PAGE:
McEnry said his group has really benefitted from having middle school participation in the event. He said he works with some of the Hockinson Middle School students, who join his group in high school, and on the other side of the equation, Inouye has been very willing to come work with his kids as they prepare for college.

“I’m just lucky out here to have a great supportive district with some really awesome students and a wonderful feeder program,” McEnry said. “And the Clark College Jazz Band, where some of my seniors from last year play, they’re always very supportive. And those kids are always in the audience for our group and other groups.”

Middle school teams held their competition Thursday. Division 1A and 2A schools will compete today. Division 3A and 4A schools will compete Saturday. Last year’s winner, Garfield High School from Seattle, will perform a special show Saturday at 8:30 p.m.

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After the finalists in each division are selected, a winner of the Dale Beacock Memorial Sweepstakes Award will be chosen as the overall competition winner. That band will play a special show at next year’s festival.

Beacock, former band director at the college and founder of Beacock Music, was strongly involved in the festival before his death in a bicycle accident in Oregon on Aug. 4, 2011.

The festival was founded in 1962 by Hudson’s Bay High School band director Don Cammack. It started as a one-day invitational jazz competition for schools in Clark and Skamania counties. Shows alternated between Fort Vancouver and Evergreen high schools before Beacock expanded it to two days and included school jazz bands from greater Portland and all of Washington.

Beacock brought the festival to Clark College in 1970, and by that time it had grown to include 17 high school jazz bands.

In 1971, 32 bands participated. In 1976, the festival had grown to 52 bands, and today it includes 60 jazz groups.

Chuck Ramsey followed Beacock’s tenure as the Clark College band director and organizer of the event from 1985-2007. And Inouye took over the band director and festival organizer positions after Ramsey left.

McEnry said the event is the one his students look forward to the most each year.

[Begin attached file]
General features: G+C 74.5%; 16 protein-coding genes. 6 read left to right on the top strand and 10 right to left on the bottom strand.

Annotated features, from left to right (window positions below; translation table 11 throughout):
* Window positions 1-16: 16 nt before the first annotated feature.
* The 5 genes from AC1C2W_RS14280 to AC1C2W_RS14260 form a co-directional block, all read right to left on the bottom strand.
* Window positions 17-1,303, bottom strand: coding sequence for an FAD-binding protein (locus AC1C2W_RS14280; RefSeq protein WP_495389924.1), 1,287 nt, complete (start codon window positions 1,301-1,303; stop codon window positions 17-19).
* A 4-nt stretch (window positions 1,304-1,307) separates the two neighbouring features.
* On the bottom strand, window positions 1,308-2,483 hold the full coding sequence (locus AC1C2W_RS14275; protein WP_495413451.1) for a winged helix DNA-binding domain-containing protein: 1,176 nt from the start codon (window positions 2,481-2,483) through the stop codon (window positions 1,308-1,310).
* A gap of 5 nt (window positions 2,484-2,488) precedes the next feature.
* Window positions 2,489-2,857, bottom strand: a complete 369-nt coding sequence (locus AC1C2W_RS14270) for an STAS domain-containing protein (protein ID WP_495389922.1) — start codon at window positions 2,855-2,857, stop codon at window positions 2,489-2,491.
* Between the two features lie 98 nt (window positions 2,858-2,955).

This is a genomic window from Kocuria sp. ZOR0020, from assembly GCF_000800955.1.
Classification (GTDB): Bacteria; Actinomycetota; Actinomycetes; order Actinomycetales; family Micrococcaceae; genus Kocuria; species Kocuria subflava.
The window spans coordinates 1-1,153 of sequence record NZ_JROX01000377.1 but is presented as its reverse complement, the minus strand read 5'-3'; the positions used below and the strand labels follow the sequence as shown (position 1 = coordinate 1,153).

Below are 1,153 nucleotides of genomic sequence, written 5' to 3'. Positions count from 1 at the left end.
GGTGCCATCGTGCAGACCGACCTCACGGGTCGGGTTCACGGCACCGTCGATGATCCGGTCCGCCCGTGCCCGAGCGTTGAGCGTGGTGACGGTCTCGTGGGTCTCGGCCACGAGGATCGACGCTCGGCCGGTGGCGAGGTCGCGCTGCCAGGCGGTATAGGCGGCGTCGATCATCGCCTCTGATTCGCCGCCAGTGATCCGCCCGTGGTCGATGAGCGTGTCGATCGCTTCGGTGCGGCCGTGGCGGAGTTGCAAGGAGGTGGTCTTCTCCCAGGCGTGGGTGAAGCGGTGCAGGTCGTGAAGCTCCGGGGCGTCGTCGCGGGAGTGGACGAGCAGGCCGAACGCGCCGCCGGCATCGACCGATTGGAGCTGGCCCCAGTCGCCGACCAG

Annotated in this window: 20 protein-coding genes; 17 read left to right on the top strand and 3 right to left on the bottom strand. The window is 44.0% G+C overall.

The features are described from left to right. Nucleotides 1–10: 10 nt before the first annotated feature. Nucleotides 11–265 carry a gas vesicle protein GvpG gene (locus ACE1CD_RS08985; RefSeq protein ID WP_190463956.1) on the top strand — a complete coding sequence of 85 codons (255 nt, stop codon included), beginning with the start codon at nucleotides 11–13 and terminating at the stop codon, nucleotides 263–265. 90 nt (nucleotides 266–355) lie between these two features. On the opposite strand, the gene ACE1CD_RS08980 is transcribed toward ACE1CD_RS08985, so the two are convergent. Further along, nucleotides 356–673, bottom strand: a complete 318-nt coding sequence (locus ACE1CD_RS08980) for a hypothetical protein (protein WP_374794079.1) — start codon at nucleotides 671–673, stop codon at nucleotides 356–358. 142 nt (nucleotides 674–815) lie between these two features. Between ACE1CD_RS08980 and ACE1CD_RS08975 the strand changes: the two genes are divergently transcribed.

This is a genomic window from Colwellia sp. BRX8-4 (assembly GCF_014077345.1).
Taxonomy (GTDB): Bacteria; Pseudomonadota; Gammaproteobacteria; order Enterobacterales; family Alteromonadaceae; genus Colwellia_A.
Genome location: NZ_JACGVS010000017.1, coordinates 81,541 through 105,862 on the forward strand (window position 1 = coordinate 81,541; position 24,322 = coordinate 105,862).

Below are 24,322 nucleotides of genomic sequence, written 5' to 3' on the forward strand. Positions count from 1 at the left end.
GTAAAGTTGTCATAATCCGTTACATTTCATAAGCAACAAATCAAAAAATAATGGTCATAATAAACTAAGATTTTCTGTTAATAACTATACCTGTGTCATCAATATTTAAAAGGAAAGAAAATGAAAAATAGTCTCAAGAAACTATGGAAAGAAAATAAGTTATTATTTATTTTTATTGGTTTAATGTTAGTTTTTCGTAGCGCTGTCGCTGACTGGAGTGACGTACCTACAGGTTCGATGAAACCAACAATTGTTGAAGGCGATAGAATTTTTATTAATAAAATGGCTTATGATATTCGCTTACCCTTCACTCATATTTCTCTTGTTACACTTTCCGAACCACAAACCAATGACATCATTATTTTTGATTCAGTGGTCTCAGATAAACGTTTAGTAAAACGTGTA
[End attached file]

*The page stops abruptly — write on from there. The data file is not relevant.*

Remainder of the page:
“I think it’s really important,” McEnry said. “It’s one of the biggest, if not the biggest, in our area. There are always excellent schools. All the schools cheer for each other. It’s really great for everyone.”

The college also tries to select prestigious, but also kid-friendly, judges for the event and gives participants a chance to work with them afterwords.

“They added that in over the last couple of years, and that’s a very fun portion for all of the kids,” McEnry said.

This year’s judges are Rick White, a classically trained composer and jazz bassist; Dave Hagelganz, a saxophonist, performer and music instructor at Washington State University; Pete Boule, a multi-woodwind instrumentalist, performer and public school music teacher for 37 years; and Glenn Kostur, a composer and saxophonist who performs frequently in the Albuquerque/Santa Fe, N.M., area.

Williams said jazz fans are welcome to come on any day, but the biggest bang for your buck is probably the Saturday evening performances.

“If you are a jazz aficionado and you know and like it, definitely the Saturday show is one to knock your socks off,” Williams said. “The intensity level is really high. But if you’re a person that wants to get your feet wet and see what’s out there, or if you have a young musician in the family that’s interested in this, then the other days are great, too.”

She added that she’s thrilled to see all the support for jazz in Clark County and throughout the Pacific Northwest.

“It’s kind of impressive that there’s still a strong spot for jazz,” Williams said. “It’s unique to American music. We’re very fortunate that the schools still believe in it and continue to teach it. There’s this saying I remember: ‘If you give a child a paint brush in one hand, then they won’t have a weapon in the other’ and I think music is like that, too.”